Prior to today’s release, when you deleted VMs within Windows Azure we would delete the VM instance – but not delete the drives attached to the VM. You had to manually delete these yourself from the storage account. With today’s update we’ve added a convenience option that now allows you to either retain or delete the attached disks when you delete the VM:
We’ve also added the ability to delete a cloud service, its deployments, and its role instances with a single action. This can either be a cloud service that has production and staging deployments with web and worker roles, or a cloud service that contains virtual machines. To do this, simply select the Cloud Service within the Windows Azure Management Portal and click the “Delete” button:
Warnings on Availability Sets with Only One Virtual Machine In Them
One of the nice features that Windows Azure Virtual Machines supports is the concept of “Availability Sets”. An “availability set” allows you to define a tier/role (e.g. webfrontends, databaseservers, etc) that you can map Virtual Machines into – and when you do this Windows Azure separates them across fault domains and ensures that at least one of them is always available during servicing operations. This enables you to deploy applications in a high availability way.
One issue we’ve seen some customers run into is where they define an availability set, but then forget to map more than one VM into it (which defeats the purpose of having an availability set). With today’s release we now display a warning in the Windows Azure Management Portal if you have only one virtual machine deployed in an availability set to help highlight this:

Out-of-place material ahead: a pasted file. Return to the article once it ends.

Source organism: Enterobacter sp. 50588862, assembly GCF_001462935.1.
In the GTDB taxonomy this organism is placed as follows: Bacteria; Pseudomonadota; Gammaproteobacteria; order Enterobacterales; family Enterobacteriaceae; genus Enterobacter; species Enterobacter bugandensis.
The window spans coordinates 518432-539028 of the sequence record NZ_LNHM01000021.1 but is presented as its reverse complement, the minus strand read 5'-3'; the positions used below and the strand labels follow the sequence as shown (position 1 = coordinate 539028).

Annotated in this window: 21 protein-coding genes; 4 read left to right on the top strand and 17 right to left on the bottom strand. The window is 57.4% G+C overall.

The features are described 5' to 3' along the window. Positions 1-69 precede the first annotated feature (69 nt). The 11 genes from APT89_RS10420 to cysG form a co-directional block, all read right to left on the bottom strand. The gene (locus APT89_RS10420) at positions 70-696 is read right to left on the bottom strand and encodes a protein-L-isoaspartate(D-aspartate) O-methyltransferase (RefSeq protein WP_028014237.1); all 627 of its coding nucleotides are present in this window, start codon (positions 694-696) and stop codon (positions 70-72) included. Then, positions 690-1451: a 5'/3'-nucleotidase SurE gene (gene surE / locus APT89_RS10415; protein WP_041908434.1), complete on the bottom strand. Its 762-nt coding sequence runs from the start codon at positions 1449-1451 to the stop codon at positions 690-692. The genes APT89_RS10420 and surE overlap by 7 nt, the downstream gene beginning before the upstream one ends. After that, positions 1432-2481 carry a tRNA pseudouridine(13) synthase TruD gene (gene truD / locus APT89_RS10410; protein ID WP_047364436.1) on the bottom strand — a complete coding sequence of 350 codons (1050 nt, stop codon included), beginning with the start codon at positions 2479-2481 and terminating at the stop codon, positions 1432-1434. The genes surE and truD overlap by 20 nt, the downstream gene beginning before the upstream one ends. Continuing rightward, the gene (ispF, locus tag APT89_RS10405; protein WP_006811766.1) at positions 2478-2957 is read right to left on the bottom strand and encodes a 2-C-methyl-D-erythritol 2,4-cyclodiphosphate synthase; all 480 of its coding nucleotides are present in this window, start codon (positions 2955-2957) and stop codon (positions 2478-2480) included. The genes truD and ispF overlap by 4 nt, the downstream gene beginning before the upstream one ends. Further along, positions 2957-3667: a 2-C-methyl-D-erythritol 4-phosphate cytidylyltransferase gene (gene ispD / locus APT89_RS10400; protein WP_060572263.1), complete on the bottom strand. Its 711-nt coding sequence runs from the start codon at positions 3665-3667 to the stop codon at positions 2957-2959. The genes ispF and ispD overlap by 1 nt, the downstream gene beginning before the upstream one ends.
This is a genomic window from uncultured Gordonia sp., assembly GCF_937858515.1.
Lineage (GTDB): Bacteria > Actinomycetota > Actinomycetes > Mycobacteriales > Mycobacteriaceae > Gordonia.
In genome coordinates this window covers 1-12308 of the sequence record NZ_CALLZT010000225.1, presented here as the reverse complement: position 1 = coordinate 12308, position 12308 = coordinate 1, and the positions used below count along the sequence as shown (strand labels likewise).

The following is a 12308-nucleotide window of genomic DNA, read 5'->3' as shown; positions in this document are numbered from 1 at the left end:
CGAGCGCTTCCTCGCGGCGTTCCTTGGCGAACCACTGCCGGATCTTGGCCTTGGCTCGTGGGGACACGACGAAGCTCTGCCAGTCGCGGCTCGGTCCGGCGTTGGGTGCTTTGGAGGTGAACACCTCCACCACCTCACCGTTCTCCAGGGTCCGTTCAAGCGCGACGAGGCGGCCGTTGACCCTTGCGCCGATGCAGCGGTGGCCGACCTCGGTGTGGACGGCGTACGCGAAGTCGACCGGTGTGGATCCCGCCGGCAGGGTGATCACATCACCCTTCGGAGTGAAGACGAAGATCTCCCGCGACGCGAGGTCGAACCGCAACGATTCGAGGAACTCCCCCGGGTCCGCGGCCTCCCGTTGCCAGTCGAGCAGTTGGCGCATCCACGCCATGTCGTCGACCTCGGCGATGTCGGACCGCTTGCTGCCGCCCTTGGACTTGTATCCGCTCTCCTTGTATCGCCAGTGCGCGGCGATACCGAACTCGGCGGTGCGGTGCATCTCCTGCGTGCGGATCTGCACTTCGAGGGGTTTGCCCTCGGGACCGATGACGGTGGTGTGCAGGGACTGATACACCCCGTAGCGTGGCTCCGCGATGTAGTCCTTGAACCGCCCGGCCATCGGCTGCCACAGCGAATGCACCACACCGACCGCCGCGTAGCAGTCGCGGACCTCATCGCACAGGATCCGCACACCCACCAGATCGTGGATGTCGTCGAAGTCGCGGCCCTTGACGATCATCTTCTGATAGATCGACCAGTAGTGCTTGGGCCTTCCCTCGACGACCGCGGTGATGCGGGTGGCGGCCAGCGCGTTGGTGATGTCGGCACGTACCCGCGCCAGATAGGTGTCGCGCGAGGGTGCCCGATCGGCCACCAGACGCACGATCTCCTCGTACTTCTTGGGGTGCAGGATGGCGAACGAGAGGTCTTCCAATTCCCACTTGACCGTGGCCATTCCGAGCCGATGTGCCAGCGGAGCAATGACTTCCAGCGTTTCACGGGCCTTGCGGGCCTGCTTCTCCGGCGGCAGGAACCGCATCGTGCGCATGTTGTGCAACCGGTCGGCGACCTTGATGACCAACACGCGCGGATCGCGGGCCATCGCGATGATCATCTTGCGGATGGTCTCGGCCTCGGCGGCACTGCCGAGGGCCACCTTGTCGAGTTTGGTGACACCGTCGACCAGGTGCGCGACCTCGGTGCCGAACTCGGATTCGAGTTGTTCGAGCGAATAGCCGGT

You can learn more about configuring the availability of your virtual machines here.
Configuring SQL Server Always On
SQL Server Always On is a great feature that you can use with Windows Azure to enable high availability and DR scenarios with SQL Server.
Today’s Windows Azure release makes it even easier to configure SQL Server Always On by enabling “Direct Server Return” endpoints to be configured and managed within the Windows Azure Management Portal. Previously, setting this up required using PowerShell to complete the endpoint configuration. Starting today you can enable this simply by checking the “Direct Server Return” checkbox:
You can learn more about how to use direct server return for SQL Server AlwaysOn availability groups here.
This summer we released our initial preview of our Application Access Enhancements for Windows Azure Active Directory. This service enables you to securely implement single-sign-on (SSO) support against SaaS applications (including Office 365, SalesForce, Workday, Box, Google Apps, GitHub, etc) as well as LOB based applications (including ones built with the new Windows Azure AD support we shipped last week with ASP.NET and VS 2013).
Since the initial preview we’ve enhanced our SAML federation capabilities, integrated our new password vaulting system, and shipped multi-factor authentication support. We've also turned on our outbound identity provisioning system and have it working with hundreds of additional SaaS Applications:
Earlier this month we published an update on dates and pricing for when the service will be released in general availability form. In this blog post we announced our intention to release the service in general availability form by the end of the year. We also announced that the below features would be available in a free tier with it:
Our Application Access Panel – Users are logging in from every type of devices including Windows, iOS, & Android. Not all of these devices handle authentication in the same manner but the user doesn't care. They need to access their apps from the devices they love. Our Application Access Panel will support the ability for users to access access and launch their apps from any device and anywhere.
You can learn more about our plans for application management with Windows Azure Active Directory here. Try out the preview and start using it today.